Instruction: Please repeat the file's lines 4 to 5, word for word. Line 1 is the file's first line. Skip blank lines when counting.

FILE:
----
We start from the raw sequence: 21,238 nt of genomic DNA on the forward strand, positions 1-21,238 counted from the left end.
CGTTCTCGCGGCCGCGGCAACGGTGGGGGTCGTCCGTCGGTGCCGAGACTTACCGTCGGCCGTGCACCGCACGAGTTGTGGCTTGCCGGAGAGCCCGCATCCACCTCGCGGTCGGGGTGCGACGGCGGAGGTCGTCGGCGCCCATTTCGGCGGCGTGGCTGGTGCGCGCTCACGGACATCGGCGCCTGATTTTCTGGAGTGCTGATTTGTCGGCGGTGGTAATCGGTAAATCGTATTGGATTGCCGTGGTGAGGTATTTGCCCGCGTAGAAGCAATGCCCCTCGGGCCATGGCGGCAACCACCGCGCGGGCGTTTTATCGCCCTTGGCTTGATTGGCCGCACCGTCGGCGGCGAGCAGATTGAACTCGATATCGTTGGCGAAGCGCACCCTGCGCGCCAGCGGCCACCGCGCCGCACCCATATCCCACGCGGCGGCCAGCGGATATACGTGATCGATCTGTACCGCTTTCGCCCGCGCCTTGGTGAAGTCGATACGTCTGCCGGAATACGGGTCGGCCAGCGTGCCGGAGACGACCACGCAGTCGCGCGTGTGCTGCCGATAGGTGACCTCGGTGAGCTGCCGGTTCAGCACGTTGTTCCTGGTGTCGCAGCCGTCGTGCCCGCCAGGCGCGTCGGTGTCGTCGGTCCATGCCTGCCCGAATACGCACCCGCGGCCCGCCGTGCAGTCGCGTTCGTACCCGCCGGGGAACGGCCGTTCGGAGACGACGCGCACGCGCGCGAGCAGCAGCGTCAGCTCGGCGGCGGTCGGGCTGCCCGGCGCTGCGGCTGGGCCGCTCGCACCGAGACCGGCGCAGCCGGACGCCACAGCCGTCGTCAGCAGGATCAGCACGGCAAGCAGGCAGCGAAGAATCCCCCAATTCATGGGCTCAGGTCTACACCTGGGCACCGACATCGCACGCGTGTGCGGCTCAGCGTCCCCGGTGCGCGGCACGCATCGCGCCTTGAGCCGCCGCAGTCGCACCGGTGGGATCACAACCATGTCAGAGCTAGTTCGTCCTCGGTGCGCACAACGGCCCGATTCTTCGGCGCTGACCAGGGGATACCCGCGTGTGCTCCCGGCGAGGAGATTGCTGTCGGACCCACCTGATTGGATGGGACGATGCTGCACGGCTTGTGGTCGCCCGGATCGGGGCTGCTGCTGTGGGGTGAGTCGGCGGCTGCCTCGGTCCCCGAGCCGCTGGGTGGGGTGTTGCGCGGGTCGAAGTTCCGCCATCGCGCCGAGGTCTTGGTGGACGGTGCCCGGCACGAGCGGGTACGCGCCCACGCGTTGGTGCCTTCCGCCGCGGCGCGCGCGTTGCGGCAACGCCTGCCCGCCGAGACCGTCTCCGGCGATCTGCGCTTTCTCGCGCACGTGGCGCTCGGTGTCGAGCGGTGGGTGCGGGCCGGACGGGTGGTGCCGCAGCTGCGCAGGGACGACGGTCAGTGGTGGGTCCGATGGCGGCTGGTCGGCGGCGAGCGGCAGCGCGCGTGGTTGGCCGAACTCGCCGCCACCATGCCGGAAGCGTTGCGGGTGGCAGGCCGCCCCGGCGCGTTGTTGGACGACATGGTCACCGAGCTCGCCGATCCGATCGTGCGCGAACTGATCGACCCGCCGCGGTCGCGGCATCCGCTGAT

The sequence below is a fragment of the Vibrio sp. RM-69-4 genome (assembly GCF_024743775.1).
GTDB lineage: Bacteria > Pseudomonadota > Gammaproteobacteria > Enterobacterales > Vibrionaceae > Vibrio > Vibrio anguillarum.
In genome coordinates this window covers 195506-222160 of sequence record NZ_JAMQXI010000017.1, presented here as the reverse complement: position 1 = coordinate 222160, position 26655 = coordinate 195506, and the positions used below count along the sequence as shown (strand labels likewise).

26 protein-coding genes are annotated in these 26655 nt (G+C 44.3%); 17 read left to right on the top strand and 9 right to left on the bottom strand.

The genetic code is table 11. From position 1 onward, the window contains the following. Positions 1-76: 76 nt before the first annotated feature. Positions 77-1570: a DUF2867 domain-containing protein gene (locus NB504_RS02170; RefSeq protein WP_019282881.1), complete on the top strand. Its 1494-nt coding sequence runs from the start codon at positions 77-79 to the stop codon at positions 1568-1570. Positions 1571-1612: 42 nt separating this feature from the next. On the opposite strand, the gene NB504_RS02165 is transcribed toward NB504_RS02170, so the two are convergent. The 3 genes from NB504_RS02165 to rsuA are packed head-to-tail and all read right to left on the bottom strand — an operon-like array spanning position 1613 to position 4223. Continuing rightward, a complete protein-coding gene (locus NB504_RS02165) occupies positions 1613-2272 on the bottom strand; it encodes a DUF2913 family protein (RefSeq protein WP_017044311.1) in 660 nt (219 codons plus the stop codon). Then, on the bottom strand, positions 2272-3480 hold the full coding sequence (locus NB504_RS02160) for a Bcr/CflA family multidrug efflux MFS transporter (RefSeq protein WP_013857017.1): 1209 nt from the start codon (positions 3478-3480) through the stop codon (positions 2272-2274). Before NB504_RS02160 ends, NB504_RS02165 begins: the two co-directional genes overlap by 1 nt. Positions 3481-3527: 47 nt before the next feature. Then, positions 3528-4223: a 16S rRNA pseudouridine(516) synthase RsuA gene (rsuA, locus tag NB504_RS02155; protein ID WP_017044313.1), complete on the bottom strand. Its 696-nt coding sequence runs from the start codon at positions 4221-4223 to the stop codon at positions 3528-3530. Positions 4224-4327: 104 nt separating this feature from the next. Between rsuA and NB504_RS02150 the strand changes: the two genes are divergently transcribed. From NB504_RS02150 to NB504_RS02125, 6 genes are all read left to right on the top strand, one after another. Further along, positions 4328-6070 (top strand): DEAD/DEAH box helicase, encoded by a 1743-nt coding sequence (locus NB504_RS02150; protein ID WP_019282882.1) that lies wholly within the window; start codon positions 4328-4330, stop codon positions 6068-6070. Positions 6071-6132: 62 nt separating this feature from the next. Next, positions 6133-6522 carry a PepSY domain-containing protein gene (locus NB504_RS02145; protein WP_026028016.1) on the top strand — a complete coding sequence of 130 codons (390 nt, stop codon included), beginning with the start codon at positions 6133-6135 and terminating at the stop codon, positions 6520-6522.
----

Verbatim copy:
GTDB lineage: Bacteria > Pseudomonadota > Gammaproteobacteria > Enterobacterales > Vibrionaceae > Vibrio > Vibrio anguillarum.
In genome coordinates this window covers 195506-222160 of sequence record NZ_JAMQXI010000017.1, presented here as the reverse complement: position 1 = coordinate 222160, position 26655 = coordinate 195506, and the positions used below count along the sequence as shown (strand labels likewise).